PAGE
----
The premise of the case was Eagle Scout and assistant scoutmaster James Dale’s adult membership of the Boy Scouts was revoked when it was found out that Dale was homosexual and advocated for gay rights. Filing charges, Dale claimed Boy Scouts violated a NJ statute prohibiting discrimination; the Boy Scouts were not-for-profit and claimed, “homosexual conduct was inconsistent with the values it was attempting to instill in young people.” The case was decided 5-4 in favor of the Boy Scouts, saying that requiring the Boy Scouts to let Dale into the organization violates the Boy Scouts’ freedom of expressive association rights (First Amendment rights). As the Boy Scouts were asserting that homosexuality was not consistent with the values they were attempting to instill, a gay troop leader would demonstrate their acceptance of “homosexual conduct as a legitimate form of behavior.”
Lawrence v. Texas 539 U. S. 558 (2003). Oyez, www.oyez.org/cases/2002/02-102. Accessed 26 Apr. 2019.
Houston police entered the residence of John Lawrence after having reports of a “weapons disturbance” in the area. The police saw Lawrence engaged in sexual acts with another adult man, and the two were arrested in violation of a Texas law banning sexual acts between two people of the same sex. The Court decided that this Texas law violated the Due Process Clause, as these two men were adults and had to right to engage in sexual conduct in the privacy of their home, without government intervention. The case was decided in a 6-3 decision.
United States v. Windsor 570 U. S. 744 (2013) Oyez, 10 Mar. 2019, www.oyez.org/cases/2012/12-307.
Focused on in the case was the Defense of Marriage Act (DOMA) which was passed in 1966. DOMA stated that in terms of federal law, the term “marriage” and “spouse” would refer exclusively to unions between one man and one woman. Edith Windsor was the widow of The Spyer, and Windsor was the sole executor of her will. The couple married in Canada, and upon moving to New York, their marriage was recognized by the state of New York. In her will, Spyer left her estate to Windsor, but since their marriage was not recognized federally, Windsor was ordered to pay $363,000 to the government in taxes, and there was no marital exception since their marriage was not recognized. The decision was made 5-4 in favor of Windsor. Writing the majority opinion, Kennedy stated that states have the right to define marital relationships, and that the goal of DOMA was to impose a stigma and create a separate status for people in same-sex marriages, and thus was unconstitutional. In a dissent, Roberts wrote that the court lacked the jurisdiction to even review the case as it should be a state matter and the court was overstepping.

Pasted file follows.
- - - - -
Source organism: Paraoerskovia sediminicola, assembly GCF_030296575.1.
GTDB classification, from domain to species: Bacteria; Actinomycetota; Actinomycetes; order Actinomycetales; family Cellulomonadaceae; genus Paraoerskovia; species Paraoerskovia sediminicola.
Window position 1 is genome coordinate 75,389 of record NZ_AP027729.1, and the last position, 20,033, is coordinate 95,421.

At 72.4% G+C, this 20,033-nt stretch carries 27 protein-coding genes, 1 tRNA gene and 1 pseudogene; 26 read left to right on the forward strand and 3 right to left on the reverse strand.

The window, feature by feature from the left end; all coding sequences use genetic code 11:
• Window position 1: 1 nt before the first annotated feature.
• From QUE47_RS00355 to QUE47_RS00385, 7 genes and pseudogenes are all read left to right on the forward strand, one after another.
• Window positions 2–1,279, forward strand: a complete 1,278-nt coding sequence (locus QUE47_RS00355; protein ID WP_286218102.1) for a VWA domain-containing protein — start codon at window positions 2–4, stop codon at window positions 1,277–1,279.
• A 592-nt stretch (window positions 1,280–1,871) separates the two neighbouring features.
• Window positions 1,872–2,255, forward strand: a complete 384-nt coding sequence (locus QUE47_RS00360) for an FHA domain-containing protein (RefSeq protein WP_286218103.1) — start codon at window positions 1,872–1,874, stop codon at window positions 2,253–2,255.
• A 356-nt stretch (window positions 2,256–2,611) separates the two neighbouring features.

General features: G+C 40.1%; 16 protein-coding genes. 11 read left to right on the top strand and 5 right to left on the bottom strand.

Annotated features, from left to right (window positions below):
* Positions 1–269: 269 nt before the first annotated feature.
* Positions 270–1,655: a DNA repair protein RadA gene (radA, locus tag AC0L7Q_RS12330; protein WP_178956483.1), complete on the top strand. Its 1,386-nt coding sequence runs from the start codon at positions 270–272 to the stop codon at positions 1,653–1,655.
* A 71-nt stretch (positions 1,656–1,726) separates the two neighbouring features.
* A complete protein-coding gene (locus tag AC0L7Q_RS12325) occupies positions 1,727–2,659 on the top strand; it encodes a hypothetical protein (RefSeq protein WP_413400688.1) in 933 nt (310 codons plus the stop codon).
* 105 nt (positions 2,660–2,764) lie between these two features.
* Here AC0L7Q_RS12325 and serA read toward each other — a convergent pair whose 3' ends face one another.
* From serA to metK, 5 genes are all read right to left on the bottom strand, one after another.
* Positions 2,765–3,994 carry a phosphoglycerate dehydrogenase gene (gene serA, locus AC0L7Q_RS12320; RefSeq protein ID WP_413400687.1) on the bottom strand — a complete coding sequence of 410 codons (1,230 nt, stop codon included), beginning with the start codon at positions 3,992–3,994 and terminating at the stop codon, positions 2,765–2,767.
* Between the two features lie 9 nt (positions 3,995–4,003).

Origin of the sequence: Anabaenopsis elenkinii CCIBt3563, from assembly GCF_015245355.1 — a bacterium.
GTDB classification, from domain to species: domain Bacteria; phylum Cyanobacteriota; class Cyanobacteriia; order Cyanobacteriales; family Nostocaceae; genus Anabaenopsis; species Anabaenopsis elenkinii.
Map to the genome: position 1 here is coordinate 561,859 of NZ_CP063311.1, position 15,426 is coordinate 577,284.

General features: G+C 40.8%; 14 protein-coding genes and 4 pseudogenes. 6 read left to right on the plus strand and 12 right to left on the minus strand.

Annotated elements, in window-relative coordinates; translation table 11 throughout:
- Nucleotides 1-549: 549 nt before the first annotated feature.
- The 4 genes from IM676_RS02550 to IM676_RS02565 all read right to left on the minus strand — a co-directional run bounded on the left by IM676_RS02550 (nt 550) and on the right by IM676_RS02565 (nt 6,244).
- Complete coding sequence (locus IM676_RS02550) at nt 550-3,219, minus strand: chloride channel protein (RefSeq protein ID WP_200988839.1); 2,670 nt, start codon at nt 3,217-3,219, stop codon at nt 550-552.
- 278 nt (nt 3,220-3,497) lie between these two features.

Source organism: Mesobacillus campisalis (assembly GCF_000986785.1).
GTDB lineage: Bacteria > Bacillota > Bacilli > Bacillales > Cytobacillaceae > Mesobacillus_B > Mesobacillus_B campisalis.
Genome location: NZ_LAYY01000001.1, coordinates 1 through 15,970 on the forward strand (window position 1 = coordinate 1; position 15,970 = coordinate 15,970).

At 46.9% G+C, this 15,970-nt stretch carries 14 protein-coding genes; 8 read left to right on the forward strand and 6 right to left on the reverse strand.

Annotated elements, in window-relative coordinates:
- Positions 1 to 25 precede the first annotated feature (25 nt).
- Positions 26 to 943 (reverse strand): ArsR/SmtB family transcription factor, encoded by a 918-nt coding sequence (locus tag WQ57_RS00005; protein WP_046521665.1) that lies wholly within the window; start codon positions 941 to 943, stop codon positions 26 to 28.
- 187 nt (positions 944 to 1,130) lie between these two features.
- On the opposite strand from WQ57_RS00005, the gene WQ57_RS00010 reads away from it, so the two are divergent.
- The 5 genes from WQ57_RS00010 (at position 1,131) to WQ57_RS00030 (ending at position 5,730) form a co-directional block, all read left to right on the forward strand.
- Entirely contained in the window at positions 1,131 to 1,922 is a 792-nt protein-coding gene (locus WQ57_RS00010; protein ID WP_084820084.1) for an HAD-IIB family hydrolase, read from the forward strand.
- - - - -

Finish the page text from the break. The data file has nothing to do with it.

Obergefell v. Hodges 576 U. S. ___ (2015).
A married couple from Maryland, both males, sued the state of Ohio in July 2013 for not recognizing their marriage, which they claimed was unconstitutional under the First and the Fourteenth Amendments. One plaintiff, John Arthur, had ALS and was going to pass soon, and the couple sought to have Ohio recognize their marriage on Arthur’s death certificate. Arthur passed in October 2013. In 2015, the Supreme Court reversed previous decisions and stated that the right to marriage was a fundamental right that should not be denied to same-sex couples, thus stating that the 14th Amendment does not give states the ability to ban same-sex marriage.
Masterpiece Cakeshop, Ltd v. Colorado Civil Rights Commission 584 U. S. ___ (2018) Oyez, 21 Mar. 2019, www.oyez.org/cases/2017/16-111.
The decision was 7-1 in favor of Masterpiece Cakeshop. The case originated in 2012 when a couple, Charlie Craig and David Mullins, asked the owner of Masterpiece Cakeshop to create a cake for their wedding. This occurred in Lakewood, Colorado. Phillips believed that the act of decorating cakes was a way to honor God through art, and in Phillips’ view, creating a cake for a same-ex couple would be displeasing to God. Charges of discrimination based on sexual orientation were filed by Mullins and Craig, following the Colorado Anti-Discrimination Act. The Colorado Civil Rights Commission affirmed a ruling made in favor of Mullins and Craig. Once taken to the Supreme Court on appeal, the Court decided that the “religious and philosophical objections to same-sex marriage” are protected and are protected forms of expression. The Colorado law that was being looked at was only to be applied in a neutral manner in terms of religion, and since decorating and creating cakes was seen as artistic expression and a part of Phillips’ religious beliefs he had the right to decline the request. The Commission was accused of showing hostility with regard to Phillips’ religious beliefs which went against the “neutral treatment” implied in the law. Ginsburg and Sotomayor wrote a dissenting opinion.